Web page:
Under the liability scheme established by the Comprehensive Environmental Response, Compensation, and Liability Act (CERCLA), questions can arise regarding what occurred at a hazardous waste site during the Cold War, World War II or even the 19th century. An article in Environmental Law in New York1 noted the importance of historical research in CERCLA cases. The author referenced testimony by Morgan Angel Brigham Managing Partner, Dr. Jay Brigham, to illustrate the usefulness of credible historical research and expert testimony.
To clarify the roles played by potentially responsible parties, Morgan, Angel, Brigham & Associates provides well-documented historical information on such issues as:
- Site ownership, management, and production processes;
- The state of knowledge concerning environmental and health hazards at the time in which waste-generating activities took place;
- Corporate succession issues.
Addressing these questions can require Morgan Angel Brigham researchers to sift through a wide variety of documents and other forms of evidence, including correspondence, memoranda, and other records produced by government agencies and private firms; corporate annual reports; articles in scientific and trade press publications; land titles; Sanborn Fire Insurance Maps; and historical photographs. Our expert historians possess the skills and initiative required to find relevant documents and other historical materials, compile a lucid and well-documented account of events, and present findings in a form appropriate to client needs.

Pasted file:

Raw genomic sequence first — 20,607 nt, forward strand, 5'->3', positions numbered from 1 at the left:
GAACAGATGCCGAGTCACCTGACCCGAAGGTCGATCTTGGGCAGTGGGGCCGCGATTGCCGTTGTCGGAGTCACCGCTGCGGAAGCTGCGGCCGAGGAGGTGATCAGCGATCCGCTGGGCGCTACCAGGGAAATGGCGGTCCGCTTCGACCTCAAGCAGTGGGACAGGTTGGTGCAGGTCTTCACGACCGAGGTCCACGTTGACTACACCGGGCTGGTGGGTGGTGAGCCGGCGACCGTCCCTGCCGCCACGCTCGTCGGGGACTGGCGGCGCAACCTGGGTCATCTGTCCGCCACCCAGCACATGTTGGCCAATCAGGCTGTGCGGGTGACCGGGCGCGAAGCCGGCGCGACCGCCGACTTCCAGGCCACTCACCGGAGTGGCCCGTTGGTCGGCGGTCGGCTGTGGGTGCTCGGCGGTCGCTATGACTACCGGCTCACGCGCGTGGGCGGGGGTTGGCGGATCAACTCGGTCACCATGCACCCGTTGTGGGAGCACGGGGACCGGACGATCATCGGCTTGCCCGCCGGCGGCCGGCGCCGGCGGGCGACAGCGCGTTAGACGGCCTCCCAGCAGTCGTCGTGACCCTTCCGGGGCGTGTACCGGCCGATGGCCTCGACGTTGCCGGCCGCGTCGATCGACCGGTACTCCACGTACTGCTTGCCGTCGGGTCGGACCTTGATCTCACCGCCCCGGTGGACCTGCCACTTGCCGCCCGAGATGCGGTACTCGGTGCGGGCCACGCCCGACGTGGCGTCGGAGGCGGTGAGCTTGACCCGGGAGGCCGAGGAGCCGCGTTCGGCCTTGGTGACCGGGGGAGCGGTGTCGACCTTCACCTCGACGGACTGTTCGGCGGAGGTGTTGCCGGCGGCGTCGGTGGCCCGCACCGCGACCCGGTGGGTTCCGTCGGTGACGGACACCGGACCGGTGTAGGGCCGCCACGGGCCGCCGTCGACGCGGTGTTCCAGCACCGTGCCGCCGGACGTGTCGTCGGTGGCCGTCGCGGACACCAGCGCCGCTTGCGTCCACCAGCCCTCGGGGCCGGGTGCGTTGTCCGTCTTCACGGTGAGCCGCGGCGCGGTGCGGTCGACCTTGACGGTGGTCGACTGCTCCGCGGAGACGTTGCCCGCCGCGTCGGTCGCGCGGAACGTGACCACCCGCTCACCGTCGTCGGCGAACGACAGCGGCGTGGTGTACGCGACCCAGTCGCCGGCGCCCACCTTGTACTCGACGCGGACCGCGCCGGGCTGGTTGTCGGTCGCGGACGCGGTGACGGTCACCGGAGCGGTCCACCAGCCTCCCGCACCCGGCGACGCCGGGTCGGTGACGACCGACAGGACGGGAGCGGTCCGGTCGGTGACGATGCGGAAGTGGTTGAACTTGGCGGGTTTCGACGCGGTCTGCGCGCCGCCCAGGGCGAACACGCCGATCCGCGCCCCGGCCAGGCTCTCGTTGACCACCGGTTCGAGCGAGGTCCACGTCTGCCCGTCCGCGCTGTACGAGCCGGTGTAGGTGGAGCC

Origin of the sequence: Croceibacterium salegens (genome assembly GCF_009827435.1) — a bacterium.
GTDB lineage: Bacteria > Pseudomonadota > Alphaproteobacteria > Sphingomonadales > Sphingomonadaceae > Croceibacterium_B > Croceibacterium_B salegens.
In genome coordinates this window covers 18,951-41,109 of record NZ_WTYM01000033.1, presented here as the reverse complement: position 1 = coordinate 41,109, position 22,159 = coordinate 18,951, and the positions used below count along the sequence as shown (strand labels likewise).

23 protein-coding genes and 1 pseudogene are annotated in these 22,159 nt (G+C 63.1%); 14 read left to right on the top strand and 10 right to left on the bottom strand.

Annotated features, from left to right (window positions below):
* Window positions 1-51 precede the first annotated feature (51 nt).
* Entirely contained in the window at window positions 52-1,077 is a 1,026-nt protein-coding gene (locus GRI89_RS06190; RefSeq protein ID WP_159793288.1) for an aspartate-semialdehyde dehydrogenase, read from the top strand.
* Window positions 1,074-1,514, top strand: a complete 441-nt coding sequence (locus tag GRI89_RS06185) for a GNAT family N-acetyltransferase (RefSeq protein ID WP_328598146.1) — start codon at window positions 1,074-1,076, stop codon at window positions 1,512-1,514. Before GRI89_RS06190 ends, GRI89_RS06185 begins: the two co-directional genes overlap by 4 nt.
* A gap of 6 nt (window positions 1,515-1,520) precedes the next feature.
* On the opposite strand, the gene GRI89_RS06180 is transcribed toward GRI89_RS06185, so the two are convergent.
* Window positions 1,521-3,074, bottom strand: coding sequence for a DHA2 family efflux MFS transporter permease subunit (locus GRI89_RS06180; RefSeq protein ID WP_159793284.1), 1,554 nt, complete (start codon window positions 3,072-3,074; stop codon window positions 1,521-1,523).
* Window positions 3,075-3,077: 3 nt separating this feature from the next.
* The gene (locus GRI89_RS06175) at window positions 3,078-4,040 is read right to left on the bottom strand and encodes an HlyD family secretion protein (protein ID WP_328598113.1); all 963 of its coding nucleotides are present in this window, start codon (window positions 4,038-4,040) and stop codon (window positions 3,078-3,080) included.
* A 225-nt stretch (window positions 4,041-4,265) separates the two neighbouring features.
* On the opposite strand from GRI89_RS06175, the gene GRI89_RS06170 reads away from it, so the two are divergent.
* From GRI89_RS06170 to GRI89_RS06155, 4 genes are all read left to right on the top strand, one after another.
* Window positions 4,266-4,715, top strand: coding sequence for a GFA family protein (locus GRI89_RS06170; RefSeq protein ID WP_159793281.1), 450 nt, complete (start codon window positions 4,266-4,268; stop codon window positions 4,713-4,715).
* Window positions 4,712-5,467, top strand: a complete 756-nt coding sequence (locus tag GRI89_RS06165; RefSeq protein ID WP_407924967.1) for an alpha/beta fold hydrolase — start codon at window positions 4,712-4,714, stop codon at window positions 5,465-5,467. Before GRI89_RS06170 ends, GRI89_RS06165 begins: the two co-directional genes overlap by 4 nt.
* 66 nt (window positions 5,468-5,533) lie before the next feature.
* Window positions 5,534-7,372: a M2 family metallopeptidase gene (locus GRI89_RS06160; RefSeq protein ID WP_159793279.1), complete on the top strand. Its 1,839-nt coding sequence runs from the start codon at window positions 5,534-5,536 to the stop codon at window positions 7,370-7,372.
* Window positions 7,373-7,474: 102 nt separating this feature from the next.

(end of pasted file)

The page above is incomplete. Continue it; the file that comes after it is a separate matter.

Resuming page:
1 Stephen G. Swisdak, “Researching Past Uses of New York Industrial Sites,” in Environmental Law in New York, Volume 20, No. 5, May 2009. [Copyright 2009 Matthew Bender & Company, Inc., a member of the LexisNexis Group. All rights reserved.] Used with permission of Michael B. Gerrard, editor.